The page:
Several public policy initiatives have received a lot of attention lately: a $15 an hour minimum wage, a basic livable income, free university tuition for low-income students (this one looks like it might actually happen). These initiatives seem positive; many progressives have applauded them loudly. But I, as usual, find myself in the position of the party-pooper. It seems up to me to say what no other progressive in the province is willing to say: none of these initiatives will address poverty or grow the middle class. Hear me out.
The minimum wage in Ontario has nearly doubled in the last twenty years. Has poverty shrunk significantly? No. Now I’m not suggesting we go back to a minimum wage of $6.85 an hour, certainly not. I’m not even suggesting that raising the minimum wage to $15 is a bad thing, but consider this: $15 an hour at full-time is just $21,000 a year after taxes. After rent, utilities, food, and a modest amount per month for transport that leaves just $4,200 a year —and that’s rent outside Toronto or Vancouver. And it doesn’t take much to chip away at that $4,200. The cost of a prescription or two, some new clothes, and (heaven forbid) a weekend excursion or two should do it. I think you see my point. Raising the minimum wage alone will not help people out of poverty. One look at how much the rent for a decent one-bedroom apartment has increased since the days of $6.85 an hour will show you that most of that increase has gone to line the pockets of landlords, not to helping low-income people build equity and enter the middle class. Raising the minimum wage alone will have very little long-term effect on people’s quality of life.
Consider that about 30% of all employees in Canada are employed in small businesses and small businesses have accounted for the majority of new jobs added to the economy since 2008. Of all sectors in the economy, small businesses struggle the most to response to an increased minimum wage. Sharply raising it would be one sure way to stunt that growth. And at the end of the day, your wage is in the hands of your employer. If they can’t afford to pay you to work 35 hours a week, they’ll cut you back to 24 or less. This, by the way, is why we see so many people working multiple part-time jobs.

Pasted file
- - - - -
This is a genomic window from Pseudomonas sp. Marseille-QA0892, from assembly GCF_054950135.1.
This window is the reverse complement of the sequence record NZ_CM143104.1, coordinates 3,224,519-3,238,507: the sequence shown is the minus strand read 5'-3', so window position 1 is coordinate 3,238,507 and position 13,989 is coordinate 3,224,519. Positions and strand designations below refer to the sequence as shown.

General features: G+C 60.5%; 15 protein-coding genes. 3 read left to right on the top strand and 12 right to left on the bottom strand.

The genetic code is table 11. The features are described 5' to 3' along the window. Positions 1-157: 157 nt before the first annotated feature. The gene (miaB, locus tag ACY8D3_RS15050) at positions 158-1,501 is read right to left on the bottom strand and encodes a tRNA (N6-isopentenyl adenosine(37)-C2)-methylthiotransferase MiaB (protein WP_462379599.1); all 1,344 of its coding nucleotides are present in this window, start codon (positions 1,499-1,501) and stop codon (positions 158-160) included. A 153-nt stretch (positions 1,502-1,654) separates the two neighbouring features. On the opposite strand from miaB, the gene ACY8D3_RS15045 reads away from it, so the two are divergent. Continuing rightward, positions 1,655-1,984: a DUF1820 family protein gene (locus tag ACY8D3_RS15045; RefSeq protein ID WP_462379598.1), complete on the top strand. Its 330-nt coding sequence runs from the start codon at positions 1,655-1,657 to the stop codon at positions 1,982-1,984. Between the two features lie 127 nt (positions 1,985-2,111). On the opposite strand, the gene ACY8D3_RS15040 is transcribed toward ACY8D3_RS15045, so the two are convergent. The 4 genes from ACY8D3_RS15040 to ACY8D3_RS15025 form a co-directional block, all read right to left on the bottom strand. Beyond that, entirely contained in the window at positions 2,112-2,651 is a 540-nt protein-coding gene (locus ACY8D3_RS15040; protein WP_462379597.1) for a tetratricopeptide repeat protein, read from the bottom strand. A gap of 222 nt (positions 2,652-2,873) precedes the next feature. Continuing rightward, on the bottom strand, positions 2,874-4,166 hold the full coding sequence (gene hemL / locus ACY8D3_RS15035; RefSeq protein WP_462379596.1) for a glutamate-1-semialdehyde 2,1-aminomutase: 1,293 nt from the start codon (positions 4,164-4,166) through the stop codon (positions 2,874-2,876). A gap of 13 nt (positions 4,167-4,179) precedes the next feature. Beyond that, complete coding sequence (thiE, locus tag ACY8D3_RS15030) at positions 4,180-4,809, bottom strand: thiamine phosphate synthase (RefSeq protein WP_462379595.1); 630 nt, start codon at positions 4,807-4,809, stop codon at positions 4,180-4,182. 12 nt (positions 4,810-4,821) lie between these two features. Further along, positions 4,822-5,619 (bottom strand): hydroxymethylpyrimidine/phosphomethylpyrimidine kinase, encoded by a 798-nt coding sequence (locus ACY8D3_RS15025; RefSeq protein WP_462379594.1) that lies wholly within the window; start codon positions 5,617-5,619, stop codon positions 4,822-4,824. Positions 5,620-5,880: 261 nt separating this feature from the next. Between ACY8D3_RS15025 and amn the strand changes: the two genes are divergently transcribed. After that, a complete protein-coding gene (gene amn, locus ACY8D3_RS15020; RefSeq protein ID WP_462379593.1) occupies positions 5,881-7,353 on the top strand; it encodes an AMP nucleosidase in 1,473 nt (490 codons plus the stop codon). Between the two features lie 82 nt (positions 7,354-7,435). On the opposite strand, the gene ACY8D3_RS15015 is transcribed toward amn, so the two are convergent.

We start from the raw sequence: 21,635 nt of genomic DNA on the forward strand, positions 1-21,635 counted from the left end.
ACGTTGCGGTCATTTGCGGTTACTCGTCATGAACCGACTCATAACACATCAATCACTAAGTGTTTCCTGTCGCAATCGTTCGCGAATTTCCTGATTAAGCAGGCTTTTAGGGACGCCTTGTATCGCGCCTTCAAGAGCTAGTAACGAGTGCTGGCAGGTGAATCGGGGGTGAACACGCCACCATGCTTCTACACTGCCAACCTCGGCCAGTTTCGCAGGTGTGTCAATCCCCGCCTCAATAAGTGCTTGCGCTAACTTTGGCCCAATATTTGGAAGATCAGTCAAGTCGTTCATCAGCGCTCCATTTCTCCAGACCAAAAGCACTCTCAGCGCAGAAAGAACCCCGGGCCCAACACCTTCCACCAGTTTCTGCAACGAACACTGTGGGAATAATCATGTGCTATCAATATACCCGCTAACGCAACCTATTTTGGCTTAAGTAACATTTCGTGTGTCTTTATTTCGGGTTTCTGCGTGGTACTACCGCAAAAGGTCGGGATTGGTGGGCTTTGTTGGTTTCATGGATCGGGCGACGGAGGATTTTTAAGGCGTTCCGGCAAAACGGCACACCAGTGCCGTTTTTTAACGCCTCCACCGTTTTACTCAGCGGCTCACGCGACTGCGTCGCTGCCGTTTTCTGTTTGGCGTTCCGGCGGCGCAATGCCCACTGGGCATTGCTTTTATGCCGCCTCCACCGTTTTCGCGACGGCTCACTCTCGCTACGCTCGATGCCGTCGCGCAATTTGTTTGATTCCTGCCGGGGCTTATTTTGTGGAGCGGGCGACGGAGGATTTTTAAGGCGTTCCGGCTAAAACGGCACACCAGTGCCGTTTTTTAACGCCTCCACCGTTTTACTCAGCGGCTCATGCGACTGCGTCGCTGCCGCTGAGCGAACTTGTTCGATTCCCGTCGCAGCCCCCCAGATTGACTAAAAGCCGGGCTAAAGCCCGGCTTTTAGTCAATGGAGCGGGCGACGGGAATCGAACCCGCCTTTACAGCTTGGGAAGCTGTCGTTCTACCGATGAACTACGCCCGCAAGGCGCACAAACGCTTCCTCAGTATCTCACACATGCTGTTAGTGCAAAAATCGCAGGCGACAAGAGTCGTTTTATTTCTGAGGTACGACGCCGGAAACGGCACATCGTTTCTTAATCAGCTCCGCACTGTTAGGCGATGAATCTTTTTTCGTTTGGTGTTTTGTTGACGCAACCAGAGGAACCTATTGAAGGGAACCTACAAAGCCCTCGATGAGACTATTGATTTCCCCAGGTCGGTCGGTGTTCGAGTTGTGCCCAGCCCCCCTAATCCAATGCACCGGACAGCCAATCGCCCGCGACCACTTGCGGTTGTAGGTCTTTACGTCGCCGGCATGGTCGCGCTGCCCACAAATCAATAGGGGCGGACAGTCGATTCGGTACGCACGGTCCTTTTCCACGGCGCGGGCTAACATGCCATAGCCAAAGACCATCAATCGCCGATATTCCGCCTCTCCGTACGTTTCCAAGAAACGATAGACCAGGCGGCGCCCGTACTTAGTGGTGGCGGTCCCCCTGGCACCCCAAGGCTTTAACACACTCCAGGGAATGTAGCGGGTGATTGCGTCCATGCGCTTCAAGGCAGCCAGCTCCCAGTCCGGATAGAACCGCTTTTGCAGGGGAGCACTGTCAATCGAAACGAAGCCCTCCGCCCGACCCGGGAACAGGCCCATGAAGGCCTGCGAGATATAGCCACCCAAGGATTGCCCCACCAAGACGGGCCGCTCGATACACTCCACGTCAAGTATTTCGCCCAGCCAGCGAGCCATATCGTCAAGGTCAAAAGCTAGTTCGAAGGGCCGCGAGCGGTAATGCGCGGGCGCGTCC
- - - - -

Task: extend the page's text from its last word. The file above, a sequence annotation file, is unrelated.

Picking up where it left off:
What about a basic livable income? For the first few years it will be a real boon for some. Those who haven’t been able to make ends meet suddenly will, those who can only find low-wage part-time jobs will get a breather. But after those first few years, landlords will catch on that their tenants can pay more money. Suddenly a decent one-bedroom apartment doesn’t cost $800 a month, it costs $1000. The price of houses and condos continues to increase as well, making saving anything for a down-payment increasingly unlikely. Then, five to ten years down the road, our basic livable income isn’t livable anymore and we’re right back where we started.
What about free tuition for students from low-income families? How could I be against that? I, after all, came from a low-income family. Well, I wouldn’t be against it if I thought it would get them anything. The facts are as follows. One, the value of a bachelor’s degree has fallen dramatically over the past twenty years; today it’s worth little more than a high school diploma. Two, many of those low-income students will still need to incur debt in order to attend university; wages from a part-time job generally don’t cover rent, food, books, etc. Do the math and you quickly realize this is not a gift to low-income students, it’s a ruse encouraging them to pursue an education to nowhere so that universities can stem decreasing enrollments as a result of their flagging legitimacy.
Higher minimum wage, basic livable income, free university tuition for low-income students —when you follow the money in each of these cases none of it ends up in the pockets of the poor so they can build equity and better their standing. Ultimately, the vast majority of it ends up in the pockets of landlords and university administrators (who, by the way, get a much bigger portion of the pie than professors). And don’t forget where the money for all this comes from to begin with: us. The province plans to pay for these measures through tax, and not higher tax on the wealthy, not higher tax on corporations, nothing as innovative as a carbon tax or aggregate tax, just general income tax that we all pay. So, in the end, the working poor end up paying for the illusion that deceives them into thinking that their government cares about addressing their plight. They look at their surroundings, scratch their heads, and wonder why they aren’t getting ahead.
Now why do I feel as though I’m the only progressive pointing out this charade? I think there are three reasons. One, criticisms like these don’t get headlines or fit inside tweets; no one likes putting ink and effort into what isn’t likely to be read. Except me, I’m just weird. Two, after thirty-plus years of unrelenting austerity in this province, progressives will applaud anything that even looks progressive, even if it actually isn’t. They reason that maybe —just maybe— if we take this hit and don’t say anything it will mean something genuinely progressive in the near future. Oh, and if that last point sounds shockingly like an abusive relationship dynamic, that’s because it is. And three, our so-called progressive politicians and political parties in Ontario are ideologically bankrupt.